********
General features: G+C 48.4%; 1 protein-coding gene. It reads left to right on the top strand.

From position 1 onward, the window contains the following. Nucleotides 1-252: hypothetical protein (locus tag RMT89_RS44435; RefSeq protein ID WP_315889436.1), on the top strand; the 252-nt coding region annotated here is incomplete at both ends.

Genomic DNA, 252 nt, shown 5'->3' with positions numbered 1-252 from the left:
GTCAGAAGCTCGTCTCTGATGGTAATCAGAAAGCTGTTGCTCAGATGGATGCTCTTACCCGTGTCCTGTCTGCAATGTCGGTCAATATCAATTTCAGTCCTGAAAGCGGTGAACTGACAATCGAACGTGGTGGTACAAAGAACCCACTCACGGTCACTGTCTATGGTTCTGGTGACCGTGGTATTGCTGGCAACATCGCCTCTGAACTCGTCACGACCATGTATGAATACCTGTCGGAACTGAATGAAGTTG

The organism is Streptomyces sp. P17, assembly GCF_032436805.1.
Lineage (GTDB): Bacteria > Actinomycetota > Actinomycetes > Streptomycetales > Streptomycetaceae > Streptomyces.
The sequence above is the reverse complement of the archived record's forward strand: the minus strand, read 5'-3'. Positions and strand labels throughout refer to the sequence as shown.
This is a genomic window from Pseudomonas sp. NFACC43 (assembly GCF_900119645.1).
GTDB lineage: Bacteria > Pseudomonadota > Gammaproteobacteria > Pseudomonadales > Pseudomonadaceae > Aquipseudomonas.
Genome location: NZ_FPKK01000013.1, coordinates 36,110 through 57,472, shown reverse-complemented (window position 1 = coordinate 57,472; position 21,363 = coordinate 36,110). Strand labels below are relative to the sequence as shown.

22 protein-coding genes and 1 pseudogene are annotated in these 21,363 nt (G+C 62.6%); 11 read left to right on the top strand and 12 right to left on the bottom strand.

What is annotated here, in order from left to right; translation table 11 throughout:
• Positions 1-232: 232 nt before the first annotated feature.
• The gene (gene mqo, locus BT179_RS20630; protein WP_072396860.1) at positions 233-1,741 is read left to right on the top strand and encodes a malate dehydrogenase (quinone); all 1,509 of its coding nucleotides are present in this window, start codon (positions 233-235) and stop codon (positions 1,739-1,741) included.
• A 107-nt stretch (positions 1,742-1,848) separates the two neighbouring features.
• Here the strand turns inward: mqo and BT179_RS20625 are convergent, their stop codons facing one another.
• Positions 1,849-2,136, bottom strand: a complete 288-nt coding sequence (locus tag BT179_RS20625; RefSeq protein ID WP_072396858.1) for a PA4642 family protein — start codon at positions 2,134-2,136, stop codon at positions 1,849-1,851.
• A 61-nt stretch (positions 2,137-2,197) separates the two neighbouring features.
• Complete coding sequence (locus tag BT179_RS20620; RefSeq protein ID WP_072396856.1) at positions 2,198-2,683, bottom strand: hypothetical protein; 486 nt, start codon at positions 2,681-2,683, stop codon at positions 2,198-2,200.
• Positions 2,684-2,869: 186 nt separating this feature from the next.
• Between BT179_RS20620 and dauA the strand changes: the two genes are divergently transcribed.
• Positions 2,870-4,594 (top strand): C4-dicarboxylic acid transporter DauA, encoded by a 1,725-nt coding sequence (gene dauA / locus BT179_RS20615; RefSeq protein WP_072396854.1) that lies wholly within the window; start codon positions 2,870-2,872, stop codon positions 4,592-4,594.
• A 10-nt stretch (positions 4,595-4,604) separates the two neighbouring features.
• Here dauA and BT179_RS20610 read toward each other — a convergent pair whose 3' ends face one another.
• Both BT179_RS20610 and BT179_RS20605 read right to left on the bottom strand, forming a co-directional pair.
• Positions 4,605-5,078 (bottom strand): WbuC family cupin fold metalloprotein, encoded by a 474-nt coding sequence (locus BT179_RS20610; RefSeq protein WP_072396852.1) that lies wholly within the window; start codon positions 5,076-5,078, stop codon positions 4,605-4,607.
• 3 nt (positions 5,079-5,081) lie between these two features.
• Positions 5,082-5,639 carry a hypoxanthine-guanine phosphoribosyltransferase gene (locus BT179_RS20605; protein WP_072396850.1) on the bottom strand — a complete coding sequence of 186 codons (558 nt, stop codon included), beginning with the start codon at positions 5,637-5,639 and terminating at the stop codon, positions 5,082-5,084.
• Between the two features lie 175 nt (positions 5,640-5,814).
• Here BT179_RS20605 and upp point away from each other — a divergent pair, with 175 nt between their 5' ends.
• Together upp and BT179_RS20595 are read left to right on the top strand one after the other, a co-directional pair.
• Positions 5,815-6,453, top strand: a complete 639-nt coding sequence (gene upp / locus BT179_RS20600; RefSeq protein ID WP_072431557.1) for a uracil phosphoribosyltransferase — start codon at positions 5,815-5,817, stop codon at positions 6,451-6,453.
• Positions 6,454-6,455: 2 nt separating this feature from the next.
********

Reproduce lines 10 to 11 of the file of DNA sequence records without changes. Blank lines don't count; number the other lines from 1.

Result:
Genome location: NZ_FPKK01000013.1, coordinates 36,110 through 57,472, shown reverse-complemented (window position 1 = coordinate 57,472; position 21,363 = coordinate 36,110). Strand labels below are relative to the sequence as shown.

22 protein-coding genes and 1 pseudogene are annotated in these 21,363 nt (G+C 62.6%); 11 read left to right on the top strand and 12 right to left on the bottom strand.